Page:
The Divorce Process in California

Divorce is the legal dissolution of marriage by a California superior court or other competent body.  By definition, it is the ending of marriage by legal process.

According to the 2000 US Census, 43% represented the national divorce rate. However, according to information gathered in 2002 the California divorce rate exceeds 71%.

Unfortunately, in California, more than half of all marriages end in divorce.  Although you probably entered into your “happily ever after” with the best of intentions there may come a point when this does not turn out to be reality and you find yourself contemplating divorce.

In California there are three ways to end a marriage or registered domestic partnership.  The three options are divorce, legal separation and annulment.  A divorce or dissolution of marriage legally terminates your marriage or domestic partnership.  Once the divorce is final you are legally single again.

When filing for divorce in California you do not have to provide a reason for the divorce other than “irreconcilable differences.”  This is because California is considered a no fault state, meaning there is no guilty or non-guilty party for the dissolution of the marriage in the eyes of the superior court.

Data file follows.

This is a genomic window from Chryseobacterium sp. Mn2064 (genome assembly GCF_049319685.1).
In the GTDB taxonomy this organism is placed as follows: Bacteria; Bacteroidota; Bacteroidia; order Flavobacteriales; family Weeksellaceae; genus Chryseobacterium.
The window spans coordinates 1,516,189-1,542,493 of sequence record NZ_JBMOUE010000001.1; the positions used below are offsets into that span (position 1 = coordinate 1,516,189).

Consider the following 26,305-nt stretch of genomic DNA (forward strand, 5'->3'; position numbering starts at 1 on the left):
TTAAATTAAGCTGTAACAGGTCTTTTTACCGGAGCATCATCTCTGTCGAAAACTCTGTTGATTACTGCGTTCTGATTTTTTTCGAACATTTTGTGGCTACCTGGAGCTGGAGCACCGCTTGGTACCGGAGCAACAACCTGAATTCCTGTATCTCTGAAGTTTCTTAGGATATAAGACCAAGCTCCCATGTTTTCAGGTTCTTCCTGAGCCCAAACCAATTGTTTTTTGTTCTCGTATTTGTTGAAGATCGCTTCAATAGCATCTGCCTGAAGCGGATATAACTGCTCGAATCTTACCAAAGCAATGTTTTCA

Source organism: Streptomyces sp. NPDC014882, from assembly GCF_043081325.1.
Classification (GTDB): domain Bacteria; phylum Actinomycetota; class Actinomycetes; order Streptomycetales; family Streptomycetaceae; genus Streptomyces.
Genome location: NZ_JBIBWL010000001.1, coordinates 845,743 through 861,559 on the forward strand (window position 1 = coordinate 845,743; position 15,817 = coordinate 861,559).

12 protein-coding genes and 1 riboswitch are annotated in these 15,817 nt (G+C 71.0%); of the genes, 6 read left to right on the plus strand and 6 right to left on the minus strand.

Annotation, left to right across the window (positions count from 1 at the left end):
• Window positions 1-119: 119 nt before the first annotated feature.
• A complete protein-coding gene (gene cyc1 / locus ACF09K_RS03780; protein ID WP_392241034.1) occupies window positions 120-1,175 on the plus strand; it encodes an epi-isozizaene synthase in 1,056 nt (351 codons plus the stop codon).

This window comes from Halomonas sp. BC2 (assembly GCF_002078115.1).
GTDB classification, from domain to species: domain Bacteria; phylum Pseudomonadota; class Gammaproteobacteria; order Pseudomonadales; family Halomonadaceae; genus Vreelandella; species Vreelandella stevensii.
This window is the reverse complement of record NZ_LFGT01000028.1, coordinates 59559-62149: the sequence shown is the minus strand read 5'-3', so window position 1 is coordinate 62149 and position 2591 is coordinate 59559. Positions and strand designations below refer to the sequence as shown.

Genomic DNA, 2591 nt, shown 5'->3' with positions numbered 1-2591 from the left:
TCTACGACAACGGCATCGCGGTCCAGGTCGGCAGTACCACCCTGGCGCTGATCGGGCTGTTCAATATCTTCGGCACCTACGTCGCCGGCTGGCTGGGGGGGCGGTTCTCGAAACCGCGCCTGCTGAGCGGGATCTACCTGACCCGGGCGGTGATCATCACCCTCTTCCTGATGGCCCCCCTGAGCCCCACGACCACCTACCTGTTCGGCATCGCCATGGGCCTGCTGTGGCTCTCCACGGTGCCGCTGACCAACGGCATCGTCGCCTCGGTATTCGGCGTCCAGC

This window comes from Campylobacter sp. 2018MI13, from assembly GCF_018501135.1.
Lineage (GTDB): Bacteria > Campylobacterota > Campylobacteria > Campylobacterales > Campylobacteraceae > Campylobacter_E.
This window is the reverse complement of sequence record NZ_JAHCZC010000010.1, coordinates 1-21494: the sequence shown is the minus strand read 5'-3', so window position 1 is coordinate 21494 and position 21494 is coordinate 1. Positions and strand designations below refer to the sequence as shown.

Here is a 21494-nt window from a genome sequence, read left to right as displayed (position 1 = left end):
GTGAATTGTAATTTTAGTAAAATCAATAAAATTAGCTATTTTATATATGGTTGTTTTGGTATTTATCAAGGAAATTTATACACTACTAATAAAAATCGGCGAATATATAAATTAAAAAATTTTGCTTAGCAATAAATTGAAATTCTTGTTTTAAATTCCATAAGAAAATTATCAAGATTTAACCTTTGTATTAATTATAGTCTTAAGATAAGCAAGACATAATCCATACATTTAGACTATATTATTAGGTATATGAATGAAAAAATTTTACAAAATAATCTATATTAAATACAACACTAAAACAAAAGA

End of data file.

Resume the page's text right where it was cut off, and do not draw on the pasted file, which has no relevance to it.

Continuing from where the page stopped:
To obtain a divorce in California, the entire process will take a minimum of six months from the time the person who filed the divorce officially serves the other party.  The superior court can take much longer than six months to grant a divorce. However, the superior court will never grant a divorce in less than six months because California has a mandatory waiting period of six months. This means regardless of how quickly all of the paperwork is turned into the superior court there must be a mandatory six month waiting period before the divorce can be granted.

There are four steps to filing your divorce case:

  1. Fill out your paperwork
  2. File your forms with the superior court
  3. Serve the newly filed superior court forms on your spouse or domestic partner
  4. Within 60 days of filing your divorce case, file and serve your personal financial disclosure forms.  The point of this disclosure is to list all assets, everything you and your spouse own or owe so these things can be divided equally between spouses.  It also provides financial information to help determine child support and spousal support.

In California there are two types of divorce, contested and uncontested.  Once a person has been served with divorce paperwork that person has 30 days to respond.

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Luis Castro is the President of Superior Court Docs . Visit today for a free consultation and preparation of your legal paperwork.

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